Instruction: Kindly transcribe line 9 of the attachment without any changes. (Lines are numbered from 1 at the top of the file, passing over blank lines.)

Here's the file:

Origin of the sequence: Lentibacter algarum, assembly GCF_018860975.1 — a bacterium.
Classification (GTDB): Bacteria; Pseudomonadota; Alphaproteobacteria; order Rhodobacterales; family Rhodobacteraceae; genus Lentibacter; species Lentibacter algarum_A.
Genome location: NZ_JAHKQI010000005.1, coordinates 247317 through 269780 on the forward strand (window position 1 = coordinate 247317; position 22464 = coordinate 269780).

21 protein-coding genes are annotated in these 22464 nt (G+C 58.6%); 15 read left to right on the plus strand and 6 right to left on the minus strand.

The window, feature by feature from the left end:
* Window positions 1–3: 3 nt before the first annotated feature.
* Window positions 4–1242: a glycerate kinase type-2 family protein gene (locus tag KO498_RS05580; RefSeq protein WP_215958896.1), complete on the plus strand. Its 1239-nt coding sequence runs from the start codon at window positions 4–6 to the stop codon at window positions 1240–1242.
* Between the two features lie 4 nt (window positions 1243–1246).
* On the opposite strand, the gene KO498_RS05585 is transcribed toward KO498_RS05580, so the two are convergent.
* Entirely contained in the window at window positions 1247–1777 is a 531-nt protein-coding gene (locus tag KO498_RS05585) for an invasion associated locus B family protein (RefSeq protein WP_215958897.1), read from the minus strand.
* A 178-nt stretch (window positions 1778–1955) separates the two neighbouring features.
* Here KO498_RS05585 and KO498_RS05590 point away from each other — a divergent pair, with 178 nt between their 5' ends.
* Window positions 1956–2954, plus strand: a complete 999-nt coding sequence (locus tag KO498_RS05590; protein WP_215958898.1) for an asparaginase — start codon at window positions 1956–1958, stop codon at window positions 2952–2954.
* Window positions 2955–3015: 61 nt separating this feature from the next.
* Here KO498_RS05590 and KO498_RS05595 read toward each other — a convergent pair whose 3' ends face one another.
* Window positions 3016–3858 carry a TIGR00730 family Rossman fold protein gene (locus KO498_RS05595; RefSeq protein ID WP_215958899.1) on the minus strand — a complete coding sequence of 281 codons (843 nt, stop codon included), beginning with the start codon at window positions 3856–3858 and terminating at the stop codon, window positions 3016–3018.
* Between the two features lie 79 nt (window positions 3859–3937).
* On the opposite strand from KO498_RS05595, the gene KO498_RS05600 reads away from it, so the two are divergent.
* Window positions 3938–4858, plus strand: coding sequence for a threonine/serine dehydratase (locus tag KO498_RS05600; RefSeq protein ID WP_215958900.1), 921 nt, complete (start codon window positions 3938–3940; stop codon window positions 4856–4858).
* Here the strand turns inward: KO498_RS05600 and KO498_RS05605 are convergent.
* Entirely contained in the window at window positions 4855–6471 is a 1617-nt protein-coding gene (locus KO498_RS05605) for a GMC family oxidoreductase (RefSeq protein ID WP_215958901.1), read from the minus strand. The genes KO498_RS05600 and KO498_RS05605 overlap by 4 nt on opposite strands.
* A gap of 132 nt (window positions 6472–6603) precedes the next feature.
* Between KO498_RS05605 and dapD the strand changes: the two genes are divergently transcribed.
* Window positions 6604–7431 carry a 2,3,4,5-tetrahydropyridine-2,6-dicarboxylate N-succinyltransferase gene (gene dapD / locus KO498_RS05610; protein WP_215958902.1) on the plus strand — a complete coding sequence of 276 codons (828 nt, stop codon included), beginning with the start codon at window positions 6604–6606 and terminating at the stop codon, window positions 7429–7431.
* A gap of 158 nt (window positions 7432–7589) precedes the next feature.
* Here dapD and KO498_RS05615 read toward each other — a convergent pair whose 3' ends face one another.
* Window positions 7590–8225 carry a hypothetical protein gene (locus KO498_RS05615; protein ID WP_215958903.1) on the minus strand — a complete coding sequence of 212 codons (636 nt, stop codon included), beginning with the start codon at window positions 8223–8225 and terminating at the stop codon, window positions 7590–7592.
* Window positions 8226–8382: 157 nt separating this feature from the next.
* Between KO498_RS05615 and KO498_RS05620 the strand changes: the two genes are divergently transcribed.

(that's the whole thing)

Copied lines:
* On the opposite strand, the gene KO498_RS05585 is transcribed toward KO498_RS05580, so the two are convergent.